The meeting will be held at the Romer’s Party Room, 118 East Main Street, Greenville, Ohio.

Registration for the meeting is $20 (includes lunch) by January 27.  A registration flyer can be downloaded at http://go.osu.edu/2017darkeagoutlook.

For more information about the meeting, contact Custer at custer.2@osu.edu or 937.548.5215.

 

For more detailed information, visit the Darke County OSU Extension web site at www.darke.osu.edu, the OSU Extension Darke County Facebook page.

Final Repair Regulations Add Another Tax Management Tool for Farmers

by: Barry Ward, Leader, Production Business Management & Director, OSU Income Tax Schools – Ohio State University Extension

Edited material from the “National Income Tax Workbook 2016”, Land Grant University Tax Education Foundation Inc.

The final tangible property (property that can be felt or touched) regulations affect all taxpayers who acquire, produce, or improve tangible property. The regulations clarify whether costs are currently deductible or whether the taxpayer must capitalize and depreciate the costs. The final regulations are generally effective for tax years beginning on or after January 1, 2014.

The final repair regulations include a de minimis (the law/IRS does not concern itself with anything under this amount) safe harbor that allows taxpayers to elect to deduct the cost of tangible property, rather than recover­ing the cost through depreciation expense. The de minimis safe harbor increases a farm client’s ability to expense the purchase cost of livestock and small equipment.

Under the Treas. Reg. § 1.263(a)-1(f)(1) de minimis safe harbor, a taxpayer can take a current-year deduction (when the cost is paid or incurred) for the acquisition or production of units of tangible property that cost less than a specified amount, even if the taxpayer would normally have to capitalize the cost, or deduct the amount paid when the property is first used or consumed in the business. Thus, a farm client may be able to deduct otherwise capitalizable expenditures under the safe harbor. However, for a farmer who intends to later sell the property at a gain, electing the de minimis safe harbor may increase the tax owed on the later sale.

Although the taxpayer’s accounting pro­cedures can set any dollar limit for expensing amounts, the per-item tax deduction is limited to $2,500 for taxpayers without an applicable finan­cial statement (AFS) and $5,000 for taxpayers with an AFS. Therefore, if the accounting procedure sets a threshold that exceeds $2,500 ($5,000 for taxpayers with an AFS), only the items that cost $2,500 ($5,000) or less qualify for the safe harbor. This activity will likely trigger extra IRS scrutiny. For farmers, the safe harbor is particularly useful to expense small equipment and livestock held for productive use, such as animals held for dairy or breeding.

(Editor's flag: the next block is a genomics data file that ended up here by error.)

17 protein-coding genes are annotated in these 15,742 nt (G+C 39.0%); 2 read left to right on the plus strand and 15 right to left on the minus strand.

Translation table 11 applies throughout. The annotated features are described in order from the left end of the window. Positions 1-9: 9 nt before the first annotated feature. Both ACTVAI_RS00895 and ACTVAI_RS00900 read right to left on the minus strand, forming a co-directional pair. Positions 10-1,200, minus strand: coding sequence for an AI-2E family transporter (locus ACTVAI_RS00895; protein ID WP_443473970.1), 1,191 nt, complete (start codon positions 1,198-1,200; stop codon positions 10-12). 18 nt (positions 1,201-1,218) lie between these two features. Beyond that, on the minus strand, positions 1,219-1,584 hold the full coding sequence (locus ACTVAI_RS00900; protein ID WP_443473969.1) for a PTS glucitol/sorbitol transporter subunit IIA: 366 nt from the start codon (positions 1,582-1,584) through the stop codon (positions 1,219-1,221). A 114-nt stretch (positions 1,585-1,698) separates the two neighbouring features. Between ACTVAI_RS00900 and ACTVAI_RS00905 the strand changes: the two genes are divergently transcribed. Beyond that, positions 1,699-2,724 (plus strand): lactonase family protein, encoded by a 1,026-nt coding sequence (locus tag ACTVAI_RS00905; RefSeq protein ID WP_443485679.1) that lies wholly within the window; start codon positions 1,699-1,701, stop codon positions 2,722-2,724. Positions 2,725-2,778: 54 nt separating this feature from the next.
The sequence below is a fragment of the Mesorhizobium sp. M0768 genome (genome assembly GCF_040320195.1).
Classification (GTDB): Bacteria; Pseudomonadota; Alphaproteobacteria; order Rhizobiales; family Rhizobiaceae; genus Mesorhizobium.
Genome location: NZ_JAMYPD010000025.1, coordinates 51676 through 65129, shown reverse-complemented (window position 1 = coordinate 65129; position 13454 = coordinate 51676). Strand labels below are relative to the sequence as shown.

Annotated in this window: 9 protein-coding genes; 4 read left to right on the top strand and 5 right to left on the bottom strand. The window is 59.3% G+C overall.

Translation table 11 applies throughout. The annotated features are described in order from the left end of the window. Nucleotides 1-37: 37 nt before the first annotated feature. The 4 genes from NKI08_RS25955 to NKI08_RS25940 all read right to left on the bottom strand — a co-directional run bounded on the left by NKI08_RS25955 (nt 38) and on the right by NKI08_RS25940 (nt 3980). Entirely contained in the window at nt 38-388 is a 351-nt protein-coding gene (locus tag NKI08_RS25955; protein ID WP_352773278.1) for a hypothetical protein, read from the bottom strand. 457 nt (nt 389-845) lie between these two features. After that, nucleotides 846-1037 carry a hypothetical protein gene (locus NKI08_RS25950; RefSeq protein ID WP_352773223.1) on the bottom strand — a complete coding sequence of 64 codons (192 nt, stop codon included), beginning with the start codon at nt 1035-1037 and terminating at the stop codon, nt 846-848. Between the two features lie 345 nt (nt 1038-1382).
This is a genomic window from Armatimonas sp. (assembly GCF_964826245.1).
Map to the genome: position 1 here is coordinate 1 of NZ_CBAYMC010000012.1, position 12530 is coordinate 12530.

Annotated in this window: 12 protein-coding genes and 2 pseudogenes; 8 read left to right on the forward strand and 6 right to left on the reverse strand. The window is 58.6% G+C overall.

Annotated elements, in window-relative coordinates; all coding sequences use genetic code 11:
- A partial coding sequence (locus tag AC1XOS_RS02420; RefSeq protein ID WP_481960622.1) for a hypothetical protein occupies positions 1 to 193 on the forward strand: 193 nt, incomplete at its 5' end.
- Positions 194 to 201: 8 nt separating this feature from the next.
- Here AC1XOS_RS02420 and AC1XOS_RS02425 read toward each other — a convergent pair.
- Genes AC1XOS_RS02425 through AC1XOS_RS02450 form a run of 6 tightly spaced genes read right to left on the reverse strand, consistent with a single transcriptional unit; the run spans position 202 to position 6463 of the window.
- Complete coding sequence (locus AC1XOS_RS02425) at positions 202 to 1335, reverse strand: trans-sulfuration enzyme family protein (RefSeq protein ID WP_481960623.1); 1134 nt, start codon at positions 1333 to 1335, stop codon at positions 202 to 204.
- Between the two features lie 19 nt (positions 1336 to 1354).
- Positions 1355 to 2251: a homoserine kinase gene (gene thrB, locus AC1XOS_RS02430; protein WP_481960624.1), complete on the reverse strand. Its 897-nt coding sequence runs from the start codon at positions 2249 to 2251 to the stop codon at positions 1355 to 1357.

When a taxpayer properly applies the de minimis safe harbor, the amount paid is not treated as a capital expenditure or as materials and supplies. Instead, the taxpayer deducts the amount under Treas. Reg. § 1.162-1, provided the expense otherwise constitutes an ordinary and necessary business expense. If the items to be deducted don’t have an applicable expense line on Schedule F, they can be listed as “Other expenses”.

Any subsequent gain on disposition of the property is ordinary income, so in some situations, it may be prefer­able to not elect to expense the property under the de minimis safe harbor.

Property expensed under the de minimis safe harbor is not I.R.C.§ 1231 property, and the tax­payer must report the sale on Form 4797, Sales of Business Property, Part II, as ordinary income. The income from the sale does not meet the test for self-employment income and, even though it is ordinary income, the taxpayer does not report the income on Schedule C (Form 1040), Profit or Loss From Business (Sole Proprietorship), or Schedule F (Form 1040), Profit of Loss From Farming, where it would be subject to self-employment (SE) tax.

Producers with Trees and Vines Have an Additional Option in Expensing Planting Costs for Tax Purposes

by: Barry Ward, Leader, Production Business Management & Director, OSU Income Tax Schools – Ohio State University Extension

Edited material from the “National Income Tax Workbook 2016”, Land Grant University Tax Education Foundation Inc.

Fruit and nut growers have few options in the way they expense planting and preparatory costs. New regulations that are a part of the Protecting Americans from Tax Hikes (PATH) Act (signed into law on December 18, 2015) allow for taxpayers to use bonus depreciation to partially expense these costs in the year of planting even if the taxpayer might not have been allowed to under the Alternative Depreciation Schedule (ADS) due to opting out of Uniform Capitalization (UNICAP) rules.

Generally, the UNICAP rules require farmers to capitalize the preproductive period costs if the plants have a preproductive period of more than 2 years. Pre­productive period costs are the costs of raising plants after they are planted and before they are placed in service.